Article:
Oops, I Did it Again

Even not-so-longtime readers will remember that up until about two years ago, I had a thing about writing short stories. I’d set up a Medium.com feed and Patreon account and declared my intention to write and post one short story each month. They weren’t necessarily going to be good short stories, but as Neil Gaiman says, the main thing is to just write, however you can, whatever you can.

It all worked pretty well for a while. I even got a nifty little book out of it, collecting my favorites from the first couple of years, published by a small press in New England. But there was always something floating in the stream, waiting to precipitate a massive authorial logjam: there was a novel I wanted to write. I even wrote about wanting to write it before I’d started writing any fiction. It was what got me to sign up for Sara Houghteling’s “Practicing the Basics of Fiction” class in the first place. Damned good class, by the way – I’ve taken a fair number of writing classes since, and none of them hold a candle to Sara’s. I went back and counted, and was amused to realize that most of the stories in Eight in Three Weeks got their start in that class.

But I digress. (That’s what I do, as they say. I digress, and I know things.)

All the time I was writing short stories, I was really trying to write that damned novel. So I’d stare at the page trying to get my protagonists where they needed to be and my brain would say, “Hey, let me distract you with an idea about a kid on a sled! Or maybe an old guy with more dynamite than he needs!” and another short story would pop out. It felt like those physics experiments where you bombard a target with high energy electrons, and other weird, non-electron stuff comes bouncing off. It was productive, I’ll give you that. But it didn’t help with the novel.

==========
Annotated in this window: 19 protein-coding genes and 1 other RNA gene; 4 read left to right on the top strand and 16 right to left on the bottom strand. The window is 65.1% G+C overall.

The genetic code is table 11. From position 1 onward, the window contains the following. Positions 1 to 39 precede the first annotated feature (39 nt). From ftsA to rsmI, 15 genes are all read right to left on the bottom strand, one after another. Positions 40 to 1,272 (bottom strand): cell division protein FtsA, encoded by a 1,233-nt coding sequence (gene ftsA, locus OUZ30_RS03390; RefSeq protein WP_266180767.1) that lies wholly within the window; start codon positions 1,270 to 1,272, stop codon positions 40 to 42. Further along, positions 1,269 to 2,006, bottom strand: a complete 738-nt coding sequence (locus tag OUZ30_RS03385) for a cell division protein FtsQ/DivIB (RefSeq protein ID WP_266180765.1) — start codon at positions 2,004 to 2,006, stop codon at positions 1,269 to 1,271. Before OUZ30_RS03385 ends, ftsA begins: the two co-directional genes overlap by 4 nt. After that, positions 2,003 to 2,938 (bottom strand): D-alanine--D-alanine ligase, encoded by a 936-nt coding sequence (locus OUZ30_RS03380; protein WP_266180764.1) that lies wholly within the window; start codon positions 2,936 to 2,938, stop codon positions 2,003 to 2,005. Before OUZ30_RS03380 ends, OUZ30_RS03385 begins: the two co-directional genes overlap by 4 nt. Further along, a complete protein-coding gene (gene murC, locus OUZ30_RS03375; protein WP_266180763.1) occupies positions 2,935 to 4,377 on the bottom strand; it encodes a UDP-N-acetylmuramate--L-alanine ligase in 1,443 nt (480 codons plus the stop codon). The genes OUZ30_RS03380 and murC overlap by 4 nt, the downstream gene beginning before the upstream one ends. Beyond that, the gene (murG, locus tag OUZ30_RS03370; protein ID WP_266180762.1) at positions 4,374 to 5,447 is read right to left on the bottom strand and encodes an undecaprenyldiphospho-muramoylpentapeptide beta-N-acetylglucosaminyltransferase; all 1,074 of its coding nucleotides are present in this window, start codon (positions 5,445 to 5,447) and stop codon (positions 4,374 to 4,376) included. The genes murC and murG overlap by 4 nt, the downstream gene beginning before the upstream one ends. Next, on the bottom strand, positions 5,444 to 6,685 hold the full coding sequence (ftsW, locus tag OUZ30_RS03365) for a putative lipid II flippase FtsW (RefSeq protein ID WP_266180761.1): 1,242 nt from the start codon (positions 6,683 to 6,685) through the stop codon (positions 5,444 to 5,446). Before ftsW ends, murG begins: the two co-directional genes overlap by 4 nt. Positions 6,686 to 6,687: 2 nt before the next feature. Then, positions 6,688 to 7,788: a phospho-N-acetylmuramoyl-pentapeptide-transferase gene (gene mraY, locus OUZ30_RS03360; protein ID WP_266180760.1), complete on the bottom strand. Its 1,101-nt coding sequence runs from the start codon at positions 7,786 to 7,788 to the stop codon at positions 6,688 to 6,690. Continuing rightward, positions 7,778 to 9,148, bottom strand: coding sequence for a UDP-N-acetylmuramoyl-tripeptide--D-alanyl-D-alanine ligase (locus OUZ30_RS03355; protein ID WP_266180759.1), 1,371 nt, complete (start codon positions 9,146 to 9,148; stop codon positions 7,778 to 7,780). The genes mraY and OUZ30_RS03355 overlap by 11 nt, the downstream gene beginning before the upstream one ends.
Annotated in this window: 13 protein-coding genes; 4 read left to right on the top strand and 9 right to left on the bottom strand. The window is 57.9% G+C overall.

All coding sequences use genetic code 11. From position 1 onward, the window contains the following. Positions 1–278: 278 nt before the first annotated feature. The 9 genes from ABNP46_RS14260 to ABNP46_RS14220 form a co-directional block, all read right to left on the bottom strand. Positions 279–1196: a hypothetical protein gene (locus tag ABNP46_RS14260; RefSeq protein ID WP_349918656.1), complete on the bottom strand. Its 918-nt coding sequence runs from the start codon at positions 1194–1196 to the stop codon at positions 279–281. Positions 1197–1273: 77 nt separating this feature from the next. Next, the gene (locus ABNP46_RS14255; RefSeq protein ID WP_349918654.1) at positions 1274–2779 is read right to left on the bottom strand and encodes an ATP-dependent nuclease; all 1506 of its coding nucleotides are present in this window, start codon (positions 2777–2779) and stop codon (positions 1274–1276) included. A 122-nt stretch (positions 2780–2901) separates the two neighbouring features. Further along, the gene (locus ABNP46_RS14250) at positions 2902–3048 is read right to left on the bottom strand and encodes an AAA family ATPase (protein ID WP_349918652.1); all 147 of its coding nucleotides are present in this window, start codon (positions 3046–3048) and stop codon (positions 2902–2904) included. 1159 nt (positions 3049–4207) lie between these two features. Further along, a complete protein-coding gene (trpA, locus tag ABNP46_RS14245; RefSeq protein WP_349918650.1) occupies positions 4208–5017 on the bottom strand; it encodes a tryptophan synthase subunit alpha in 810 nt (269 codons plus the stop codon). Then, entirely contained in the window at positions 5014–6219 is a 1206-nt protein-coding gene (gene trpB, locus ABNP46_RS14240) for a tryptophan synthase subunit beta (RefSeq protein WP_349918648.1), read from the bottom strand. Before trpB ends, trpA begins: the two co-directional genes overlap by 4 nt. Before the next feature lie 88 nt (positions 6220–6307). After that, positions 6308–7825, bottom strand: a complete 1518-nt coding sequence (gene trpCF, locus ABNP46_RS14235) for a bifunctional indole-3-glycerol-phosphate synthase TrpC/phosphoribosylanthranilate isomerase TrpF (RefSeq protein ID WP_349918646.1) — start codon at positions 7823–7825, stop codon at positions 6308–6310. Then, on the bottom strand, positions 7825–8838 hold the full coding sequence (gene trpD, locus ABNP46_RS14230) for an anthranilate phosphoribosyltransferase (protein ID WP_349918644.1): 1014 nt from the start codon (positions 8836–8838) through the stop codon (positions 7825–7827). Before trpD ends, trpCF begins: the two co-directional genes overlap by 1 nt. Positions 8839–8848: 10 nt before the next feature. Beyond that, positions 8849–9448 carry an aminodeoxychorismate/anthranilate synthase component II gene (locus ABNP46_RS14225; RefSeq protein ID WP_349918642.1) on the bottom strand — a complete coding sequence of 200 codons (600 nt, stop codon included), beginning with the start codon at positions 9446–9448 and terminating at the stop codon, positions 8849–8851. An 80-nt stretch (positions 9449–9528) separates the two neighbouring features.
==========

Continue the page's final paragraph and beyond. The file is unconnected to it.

I distracted myself for a couple of months with NaNoWriMo – yes, I know that, by definition, National Novel Writing Month is supposed to be a month, but I’m a slow writer, okay? On a dare with our eldest offspring, I dove into an unrelated project beginning with nothing but the title: “A Brief History of Time Travel” and the line, “Okay, so it’s complicated…” Clocked my obligatory word count of 51,232 words of fluff and moved on (And no, you can’t see it. It’s dreadful and incoherent, but it’s done, and I’m never going to look at it again).

But there was still the real novel to finish writing, and it was driving me absolutely #$@#@!&*. And so I continued banging my head against it until, at the end of January, 2016, I typed “the end” and declared it done.

Then I made a mistake: I went back and read it. Turns out that it, too, was kind of dreadful and incoherent. But there were also some really good bits in it and I cared so much about it that I started trying to rewrite it almost immediately. And failed. And set it down for a bit to get some space, then picked it up and tried again to rewrite it. And failed again.

That Damned Novel (“TDN” for short) has been rewritten four times now, and is still…problematic, to say the least. Couldn’t face it anymore and, what’s worse, when I tried rewriting, my brain didn’t do the “Let’s distract you with a short story to write instead!” thing. So the short stories dried up, too.

Then, you know, pandemic. And running a farm. And that software project. And I stopped trying to bang my head against fiction, because there was so much else to keep a lid on.

But mid-April last year I decided to try and get myself back in writerly shape. Because, again, pandemic, and I figured it would help keep me sane. Started doing exercises, writing morning pages, scene sprints. One popular exercise is to spend your block of writing time mimicking the style of an author you know well (and presumably like). Describe your favorite pub, but in the style of Hemingway. Describe a walk in the woods as though you were Steinbeck, or Jasper Fforde.